Party Shuffle Friday

Well, the partygoers are going to be mightily confused from this random selection. I'd better pour a half-bottle of vodka in the punch (I'm going to stick to my bottle of Maudite from Canada), because we're going all over the map both in terms of music genre and decade.

Follow You, Follow Me, by Genesis, from And Then There Were Three... The famous single from the Genesis' first album after Peter Gabriel left (hence the name of the album). Needs no intro from me: still sounds as good a love song now as then. Perfect.

Jumbo, by Underworld, from Everything, Everything. This is their live album at the end of their second reincarnation, just after Beaucoup Fish, and this track is from that album. Very electronic, and not bad for a live version (all them tapes you know). I'm buggered if I know what it's about ("tetris keyring"?), but it's very hypnotic with its chorus of someone saying "click". On the original album, there's a couple of rednecks talking about a sale at WalMart. Guess I'm not arty enough, sigh.

It's Looking Good, by The Rutles, from The Rutles. The Rutles were a brilliant, brilliant, and definitely wicked, parody of the Beatles, so well done that I understand the current pressings of the CDs have Lennon and McCartney listed as co-composers. This one is a take-off of something on Help! I think, perhaps not as recognizable as the others.

It Won't Be Long, by Moyet, Alison, from Hoodoo. Alison Moyet started off with Vince Clarke as Yazoo (Yaz in the States due to some copyright thing), and then went solo with Alf. This is from her third album, when she was chafing under her popularity. The album is more melancholy and personal than her previous two. This one is the singer waiting for the day that her current lover has gone and she can forget him: it won't be long.

Gimme! Gimme! Gimme! (A Man After Midnight), by ABBA, from Gold: Greatest Hits. Ah, ABBA. You know this: driving disco beat, Agnetha and Anni-Frid singing along about something to do with a man after midnight. Them Swedes, eh. I'm usually asleep in the early hours.

Wall Street Bongo, by Yello, from Tied Up. My fave band from Zurich, this from the CD single. Wacky tune, bongos, screams, Tarzan calling, what more could you ask for? Hmm? Plenty of sound effects from Boris Blank bound into the track; the man will record absolutely anything.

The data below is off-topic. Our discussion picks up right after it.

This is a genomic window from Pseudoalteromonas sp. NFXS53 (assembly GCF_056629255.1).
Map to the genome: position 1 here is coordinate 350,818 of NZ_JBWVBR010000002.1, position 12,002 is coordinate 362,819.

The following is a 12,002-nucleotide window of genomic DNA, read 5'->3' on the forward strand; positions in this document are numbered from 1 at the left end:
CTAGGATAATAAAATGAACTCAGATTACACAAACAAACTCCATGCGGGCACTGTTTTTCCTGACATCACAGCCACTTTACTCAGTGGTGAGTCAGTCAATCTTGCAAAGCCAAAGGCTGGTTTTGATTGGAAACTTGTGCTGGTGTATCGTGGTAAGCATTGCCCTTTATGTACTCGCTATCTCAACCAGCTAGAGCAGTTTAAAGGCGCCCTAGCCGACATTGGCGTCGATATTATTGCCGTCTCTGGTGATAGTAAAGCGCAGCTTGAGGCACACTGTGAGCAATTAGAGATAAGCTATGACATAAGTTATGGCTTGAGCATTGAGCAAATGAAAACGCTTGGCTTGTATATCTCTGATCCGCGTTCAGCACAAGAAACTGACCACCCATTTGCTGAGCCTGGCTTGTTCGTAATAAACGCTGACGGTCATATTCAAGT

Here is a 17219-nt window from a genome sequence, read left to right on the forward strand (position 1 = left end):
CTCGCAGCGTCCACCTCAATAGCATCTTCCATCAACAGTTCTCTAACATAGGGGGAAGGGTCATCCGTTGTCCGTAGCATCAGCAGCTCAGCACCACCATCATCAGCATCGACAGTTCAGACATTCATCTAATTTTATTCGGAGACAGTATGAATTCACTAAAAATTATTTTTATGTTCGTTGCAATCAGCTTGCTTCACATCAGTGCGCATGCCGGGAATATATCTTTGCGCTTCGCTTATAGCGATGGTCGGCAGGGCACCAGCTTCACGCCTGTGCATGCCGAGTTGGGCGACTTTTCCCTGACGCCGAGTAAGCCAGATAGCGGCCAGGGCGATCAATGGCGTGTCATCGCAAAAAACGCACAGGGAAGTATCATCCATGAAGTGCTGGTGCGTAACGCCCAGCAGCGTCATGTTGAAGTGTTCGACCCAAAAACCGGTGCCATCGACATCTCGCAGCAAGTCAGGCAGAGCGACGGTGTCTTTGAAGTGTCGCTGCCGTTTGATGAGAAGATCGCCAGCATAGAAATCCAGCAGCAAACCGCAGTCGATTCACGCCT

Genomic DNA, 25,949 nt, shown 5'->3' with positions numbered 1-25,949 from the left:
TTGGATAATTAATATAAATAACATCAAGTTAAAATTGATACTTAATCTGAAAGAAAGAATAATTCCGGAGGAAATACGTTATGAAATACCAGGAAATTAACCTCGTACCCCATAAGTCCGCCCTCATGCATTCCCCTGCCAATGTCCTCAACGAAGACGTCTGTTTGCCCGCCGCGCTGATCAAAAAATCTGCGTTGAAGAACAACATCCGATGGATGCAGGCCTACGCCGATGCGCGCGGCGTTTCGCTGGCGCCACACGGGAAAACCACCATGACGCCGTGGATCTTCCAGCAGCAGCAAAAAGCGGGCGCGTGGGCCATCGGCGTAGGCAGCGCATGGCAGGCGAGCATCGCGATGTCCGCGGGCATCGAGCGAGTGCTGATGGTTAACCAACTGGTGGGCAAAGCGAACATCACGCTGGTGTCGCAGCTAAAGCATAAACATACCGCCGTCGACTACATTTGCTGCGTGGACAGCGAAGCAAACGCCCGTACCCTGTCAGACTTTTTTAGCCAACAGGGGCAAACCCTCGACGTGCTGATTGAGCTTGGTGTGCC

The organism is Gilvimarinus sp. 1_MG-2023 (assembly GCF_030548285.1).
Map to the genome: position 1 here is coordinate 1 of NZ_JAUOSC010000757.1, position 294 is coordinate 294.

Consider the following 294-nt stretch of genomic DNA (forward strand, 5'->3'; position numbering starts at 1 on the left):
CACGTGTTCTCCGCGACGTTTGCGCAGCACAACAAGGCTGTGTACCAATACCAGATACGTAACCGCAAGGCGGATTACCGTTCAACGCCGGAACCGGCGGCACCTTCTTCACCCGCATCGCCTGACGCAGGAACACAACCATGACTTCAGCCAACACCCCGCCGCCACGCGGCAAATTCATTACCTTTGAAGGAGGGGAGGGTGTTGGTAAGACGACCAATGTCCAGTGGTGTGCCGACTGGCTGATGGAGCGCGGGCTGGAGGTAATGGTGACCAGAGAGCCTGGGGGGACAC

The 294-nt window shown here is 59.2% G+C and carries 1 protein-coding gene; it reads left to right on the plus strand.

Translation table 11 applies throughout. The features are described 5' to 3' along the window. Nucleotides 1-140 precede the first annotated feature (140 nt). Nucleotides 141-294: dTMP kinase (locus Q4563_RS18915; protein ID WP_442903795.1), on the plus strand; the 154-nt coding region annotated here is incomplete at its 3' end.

One Day I'll Go Walking, by Deacon Blue, from Fellow Hoodlums. Back to serious music from the 80s/90s, and a great band from Glasgow; one of my favorites from the era. Nice bouncy tune with Ricky Ross' vocals to the fore and Lorraine McIntosh's in the background. Lovely.

Just as Long as You Are There, by Paradis, Vanessa, from Vanessa Paradis. Lenny Kravitz meets the French teenager, in effect, falls in love and produces her next album in English. An everyday tale of music folk. Very jazzy tune, perhaps even Motown in its use of the chorus singers. Actually I feel this is a very underrated album these days: there's some great music in here.

The Memory of Trees, by Enya, from The Memory of Trees. Music to code by for me, this. Nothing too bright or frenzied, nothing to distract one's attention. Multitrack chorus. Not bad, but then not particularly good either.

Cloak and Dagger, by Kershaw, Nik, from Human Racing. This is from Nik's first album (his best for me) and is about Big Brother watching over you and me. Bouncy electronic tune, ominous "cloak and dagger" chorus, little squeaks of "mum's the word".

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1 Response

#1 Party Shuffle Friday said...
03-Apr-09 7:33 PM

The partygoers a couple of weeks ago were sniggering behind my back when they left. It seems that it wasn't Peter Gabriel leaving Genesis that triggered the self-referential name of their next album, but Steve Hackett (thanks to me old mate Larry for letting me know the errors of my ways).

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